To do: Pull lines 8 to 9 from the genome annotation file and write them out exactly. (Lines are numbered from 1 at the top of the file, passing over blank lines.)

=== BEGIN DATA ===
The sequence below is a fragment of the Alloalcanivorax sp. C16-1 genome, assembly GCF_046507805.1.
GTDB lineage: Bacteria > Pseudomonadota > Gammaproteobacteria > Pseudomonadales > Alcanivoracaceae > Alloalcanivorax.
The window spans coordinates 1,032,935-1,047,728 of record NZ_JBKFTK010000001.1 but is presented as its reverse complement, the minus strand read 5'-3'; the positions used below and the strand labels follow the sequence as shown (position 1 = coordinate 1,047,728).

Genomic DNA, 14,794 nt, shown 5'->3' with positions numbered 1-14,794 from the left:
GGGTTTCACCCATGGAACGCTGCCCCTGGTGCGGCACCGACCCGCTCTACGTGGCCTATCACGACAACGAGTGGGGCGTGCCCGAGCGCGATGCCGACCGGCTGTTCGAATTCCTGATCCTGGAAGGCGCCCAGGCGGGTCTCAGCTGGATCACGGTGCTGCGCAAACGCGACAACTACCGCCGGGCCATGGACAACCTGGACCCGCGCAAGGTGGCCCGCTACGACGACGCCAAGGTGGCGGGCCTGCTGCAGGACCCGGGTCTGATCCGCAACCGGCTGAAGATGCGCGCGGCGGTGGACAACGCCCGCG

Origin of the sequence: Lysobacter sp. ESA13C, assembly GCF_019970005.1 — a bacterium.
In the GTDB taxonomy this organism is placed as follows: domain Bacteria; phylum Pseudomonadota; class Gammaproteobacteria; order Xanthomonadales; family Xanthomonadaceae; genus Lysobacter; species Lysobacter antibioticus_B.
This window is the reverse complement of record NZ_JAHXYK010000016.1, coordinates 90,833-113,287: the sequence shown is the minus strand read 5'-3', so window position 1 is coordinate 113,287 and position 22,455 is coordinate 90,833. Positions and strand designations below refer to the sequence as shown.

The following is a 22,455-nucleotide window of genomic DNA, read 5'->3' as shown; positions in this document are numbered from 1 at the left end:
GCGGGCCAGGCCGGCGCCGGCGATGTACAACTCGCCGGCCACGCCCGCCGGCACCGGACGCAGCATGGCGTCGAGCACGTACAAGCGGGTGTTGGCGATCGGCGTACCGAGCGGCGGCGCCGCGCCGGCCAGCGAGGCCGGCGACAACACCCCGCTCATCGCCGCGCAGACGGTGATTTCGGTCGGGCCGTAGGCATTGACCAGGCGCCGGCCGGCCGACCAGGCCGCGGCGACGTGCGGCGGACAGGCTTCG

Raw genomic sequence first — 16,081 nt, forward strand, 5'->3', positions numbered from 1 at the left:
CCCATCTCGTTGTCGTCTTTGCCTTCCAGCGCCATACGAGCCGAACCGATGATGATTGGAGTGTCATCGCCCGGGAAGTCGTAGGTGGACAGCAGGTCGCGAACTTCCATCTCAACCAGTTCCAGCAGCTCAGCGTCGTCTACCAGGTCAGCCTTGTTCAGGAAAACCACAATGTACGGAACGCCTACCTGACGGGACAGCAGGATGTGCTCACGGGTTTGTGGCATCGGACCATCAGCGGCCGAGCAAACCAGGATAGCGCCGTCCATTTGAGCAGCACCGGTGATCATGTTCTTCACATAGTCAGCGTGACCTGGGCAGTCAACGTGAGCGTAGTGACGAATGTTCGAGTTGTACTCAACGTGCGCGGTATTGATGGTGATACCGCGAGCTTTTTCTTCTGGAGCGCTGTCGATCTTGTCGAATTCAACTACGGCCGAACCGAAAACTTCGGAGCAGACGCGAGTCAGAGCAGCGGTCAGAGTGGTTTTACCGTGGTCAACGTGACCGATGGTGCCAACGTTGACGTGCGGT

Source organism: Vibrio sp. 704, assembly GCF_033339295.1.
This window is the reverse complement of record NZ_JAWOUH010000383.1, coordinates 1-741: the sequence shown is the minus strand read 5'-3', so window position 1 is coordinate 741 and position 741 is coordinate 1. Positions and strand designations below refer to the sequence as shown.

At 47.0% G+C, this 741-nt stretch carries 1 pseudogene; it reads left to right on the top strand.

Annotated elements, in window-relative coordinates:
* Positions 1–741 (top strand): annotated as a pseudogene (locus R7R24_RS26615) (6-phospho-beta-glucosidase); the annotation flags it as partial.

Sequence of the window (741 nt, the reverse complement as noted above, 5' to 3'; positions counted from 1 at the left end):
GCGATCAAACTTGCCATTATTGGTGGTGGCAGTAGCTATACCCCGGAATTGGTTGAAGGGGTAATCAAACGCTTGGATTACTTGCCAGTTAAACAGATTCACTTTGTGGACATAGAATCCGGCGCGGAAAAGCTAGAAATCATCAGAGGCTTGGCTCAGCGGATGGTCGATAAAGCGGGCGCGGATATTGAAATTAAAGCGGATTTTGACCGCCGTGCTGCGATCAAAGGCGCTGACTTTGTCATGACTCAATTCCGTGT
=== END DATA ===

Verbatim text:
This window is the reverse complement of record NZ_JAHXYK010000016.1, coordinates 90,833-113,287: the sequence shown is the minus strand read 5'-3', so window position 1 is coordinate 113,287 and position 22,455 is coordinate 90,833. Positions and strand designations below refer to the sequence as shown.

The following is a 22,455-nucleotide window of genomic DNA, read 5'->3' as shown; positions in this document are numbered from 1 at the left end: